Making the decision to end a relationship is never a simple one. If we’ve spent a significant amount of time in the relationship, there are, inevitably, all kinds of feelings tied up and thoughts whirling around.
Choosing to break up with someone, even if we know it’s what’s best, isn’t a decision we make at a moment’s notice. We wonder if we’re being rash, or if it can work, or if we’ll ever find love again. What if he’s the one?
Our general state of confusion, heartbreak, grief, and loneliness in the midst of our decision to end our relationship isn’t made any better when the person we’re ending things with is a narcissist.
Here’s the thing: we’re all a tiny bit narcissistic in our own way. We might think more highly of ourselves than a random stranger would, or think we’re a little better at something than we actually are. This is simply human.
But then, there are those whose selfishness, seeming overconfidence, and self-absorption affects their ability to have a relationship. But before we can talk about healing from breaking up with a narcissist, let’s better define what a narcissist actually is.
Narcissists are master manipulators with an uncanny ability to control people to get what they want.
What Are the Telltale Signs of a Narcissist?
The word “narcissist” immediately conjures up an image of someone who takes every opportunity to gaze adoringly at their own reflection, a person with such an overinflated understanding of themselves that they can’t help but proclaim how beautiful and talented they are every hour on the dot.
But there’s more to spotting a true narcissist. Here are a few signs that you might be dealing with a narcissist:
They were incredibly charming at first.
They lack basic empathy.
They think themselves too special to associate with just anyone.
Their need for attention or admiration goes beyond what’s normal.
They don’t have many long-term relationships or friendships.
They pick on you.
They gaslight you to stay in control.
They won’t ever apologize because they don’t think they’re ever wrong.
So You’re Dating a Narcissist and You Want To Break Up
Even when we know the relationship is unhealthy, our emotional involvement makes it tricky to actually get the job done. But dating a narcissist adds a whole other layer of difficulty to calling it quits – especially because of something called trauma bonding, which is when a victim of abuse feels inexplicably tied to their abuser due to a cycle of abuse that alternates between degradation and intimacy.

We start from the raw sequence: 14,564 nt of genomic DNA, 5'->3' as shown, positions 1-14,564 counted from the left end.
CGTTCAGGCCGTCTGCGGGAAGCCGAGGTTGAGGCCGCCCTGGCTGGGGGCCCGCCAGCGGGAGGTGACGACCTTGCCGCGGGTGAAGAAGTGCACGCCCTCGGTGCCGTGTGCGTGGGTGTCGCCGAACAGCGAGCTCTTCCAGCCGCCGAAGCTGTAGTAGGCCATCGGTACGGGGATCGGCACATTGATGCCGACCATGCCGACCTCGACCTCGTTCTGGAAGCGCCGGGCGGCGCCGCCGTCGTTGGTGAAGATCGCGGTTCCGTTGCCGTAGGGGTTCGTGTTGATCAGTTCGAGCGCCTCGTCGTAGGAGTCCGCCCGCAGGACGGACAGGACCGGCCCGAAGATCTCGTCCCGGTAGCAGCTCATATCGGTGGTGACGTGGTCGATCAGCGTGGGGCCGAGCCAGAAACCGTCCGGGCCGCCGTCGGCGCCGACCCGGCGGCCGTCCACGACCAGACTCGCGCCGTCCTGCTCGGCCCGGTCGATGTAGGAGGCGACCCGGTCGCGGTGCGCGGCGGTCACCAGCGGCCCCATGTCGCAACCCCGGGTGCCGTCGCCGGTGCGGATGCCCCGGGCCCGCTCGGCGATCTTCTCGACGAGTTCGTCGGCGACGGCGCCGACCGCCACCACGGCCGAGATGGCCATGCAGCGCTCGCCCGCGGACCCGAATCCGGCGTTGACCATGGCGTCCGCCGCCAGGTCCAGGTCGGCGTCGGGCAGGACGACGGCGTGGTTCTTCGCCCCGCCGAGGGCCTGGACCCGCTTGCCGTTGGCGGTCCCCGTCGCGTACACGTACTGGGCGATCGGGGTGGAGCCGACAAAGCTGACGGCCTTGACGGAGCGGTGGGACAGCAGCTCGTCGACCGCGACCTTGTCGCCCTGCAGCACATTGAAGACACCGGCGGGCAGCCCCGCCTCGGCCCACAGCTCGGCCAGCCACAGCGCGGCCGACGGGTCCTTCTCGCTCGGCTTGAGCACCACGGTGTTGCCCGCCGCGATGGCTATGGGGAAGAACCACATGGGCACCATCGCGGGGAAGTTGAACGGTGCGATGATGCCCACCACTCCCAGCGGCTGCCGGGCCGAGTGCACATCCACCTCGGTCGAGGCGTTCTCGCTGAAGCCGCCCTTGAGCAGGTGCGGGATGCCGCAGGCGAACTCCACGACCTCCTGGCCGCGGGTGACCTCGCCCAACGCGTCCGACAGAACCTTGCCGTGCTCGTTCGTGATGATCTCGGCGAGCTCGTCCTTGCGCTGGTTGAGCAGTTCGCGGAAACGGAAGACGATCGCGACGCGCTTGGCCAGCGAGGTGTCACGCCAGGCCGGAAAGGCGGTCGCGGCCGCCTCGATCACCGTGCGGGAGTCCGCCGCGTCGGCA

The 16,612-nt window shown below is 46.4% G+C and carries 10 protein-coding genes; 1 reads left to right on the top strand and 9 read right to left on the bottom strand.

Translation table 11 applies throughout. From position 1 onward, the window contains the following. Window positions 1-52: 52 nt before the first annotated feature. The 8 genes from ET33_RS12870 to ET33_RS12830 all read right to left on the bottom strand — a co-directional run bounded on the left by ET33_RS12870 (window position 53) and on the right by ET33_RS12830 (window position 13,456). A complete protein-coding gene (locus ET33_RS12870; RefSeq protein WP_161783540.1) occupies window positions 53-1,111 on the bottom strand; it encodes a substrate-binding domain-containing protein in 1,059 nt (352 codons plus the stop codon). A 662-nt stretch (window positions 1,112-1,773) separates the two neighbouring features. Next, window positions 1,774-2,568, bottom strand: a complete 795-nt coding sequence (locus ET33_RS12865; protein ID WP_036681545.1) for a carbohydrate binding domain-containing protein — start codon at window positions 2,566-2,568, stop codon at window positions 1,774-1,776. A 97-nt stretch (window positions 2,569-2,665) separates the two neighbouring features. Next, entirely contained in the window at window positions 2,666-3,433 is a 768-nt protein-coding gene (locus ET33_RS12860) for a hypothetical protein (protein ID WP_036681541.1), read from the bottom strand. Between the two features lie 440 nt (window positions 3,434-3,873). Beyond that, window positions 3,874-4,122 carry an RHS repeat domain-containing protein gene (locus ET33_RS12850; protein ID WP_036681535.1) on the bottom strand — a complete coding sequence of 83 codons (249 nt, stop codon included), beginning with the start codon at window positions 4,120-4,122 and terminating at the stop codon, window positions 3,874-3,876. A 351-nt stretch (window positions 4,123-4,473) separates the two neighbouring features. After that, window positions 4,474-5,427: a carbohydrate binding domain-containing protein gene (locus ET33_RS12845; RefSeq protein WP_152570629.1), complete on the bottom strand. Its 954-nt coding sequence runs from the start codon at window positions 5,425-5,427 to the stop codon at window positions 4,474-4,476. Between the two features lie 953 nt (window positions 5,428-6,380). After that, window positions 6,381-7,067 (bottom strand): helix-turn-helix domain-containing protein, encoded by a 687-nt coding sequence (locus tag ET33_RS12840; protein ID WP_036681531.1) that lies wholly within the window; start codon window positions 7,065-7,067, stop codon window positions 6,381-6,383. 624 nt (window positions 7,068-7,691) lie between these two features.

Trauma bonding leads the victim to hold on tightly to the “good” days they have with their abuser as signs that they’re not all bad, and, while they know they should end things, they feel unable to.
Narcissists are master manipulators that have an uncanny sense of how to control the people around them and get others to do what they want, making it incredibly challenging for us to do something against their own desires, like ending a relationship. So what can we expect when we try to end things?
Come to terms with the reality of their narcissism, and don’t blame yourself for falling for them.
First, come to terms with the reality of their narcissism, and don’t blame yourself for falling for them. Also, don’t expect them to own up to their faults; narcissists are known for never admitting wrongdoing. Be ready for them to do everything they can to keep you around, including making you think they’ve changed. Expect them to rapidly switch from trying to win you back to starting a smear campaign against you.
You have to remember why you’re ending things, so don’t allow yourself to forget that – put up sticky notes or set a reminder on your phone if you have to. It might help to keep a detailed journal throughout the process – it’s easy to forget the pain/confusion we felt during the breakup process and be tempted to go back to an ex. Lastly, make sure to surround yourself with people who will support and love you through it.
So You Ended Things. How Do You Heal?
It’s no secret that a breakup with a narcissist is unlike any other breakup we’ve had before. It probably involved a lot more emotional whiplash, manipulation, and exhaustion than what we’ve experienced before. What has worked for us previously, in terms of healing, might not cut it this time. So how do we go about healing from ending things with a narcissist?
Cut off all contact with your ex; block them if they continue to reach out – don’t give them “another chance.”
Allow yourself to grieve the end of a relationship, even if it needed to end.
Lean on trusted friends and family with whom you’re able to speak openly about your experience.
Seek help from a professional counselor.
Read through your journal entries as if you’re reading a book – detaching yourself from the experience can help you understand how abusive it was.
Don’t jump into a new relationship just to feel like you’ve moved on; take this time to enjoy life outside your past relationship.
Identify what you want in a partner when you decide to start dating again.
Ending any relationship isn’t simple – ending a relationship with a narcissist is all the more challenging and painful. Making a plan and sticking to it, seeking out a support system, and journaling through the breakup process are essential in making sure we follow through with ending things.
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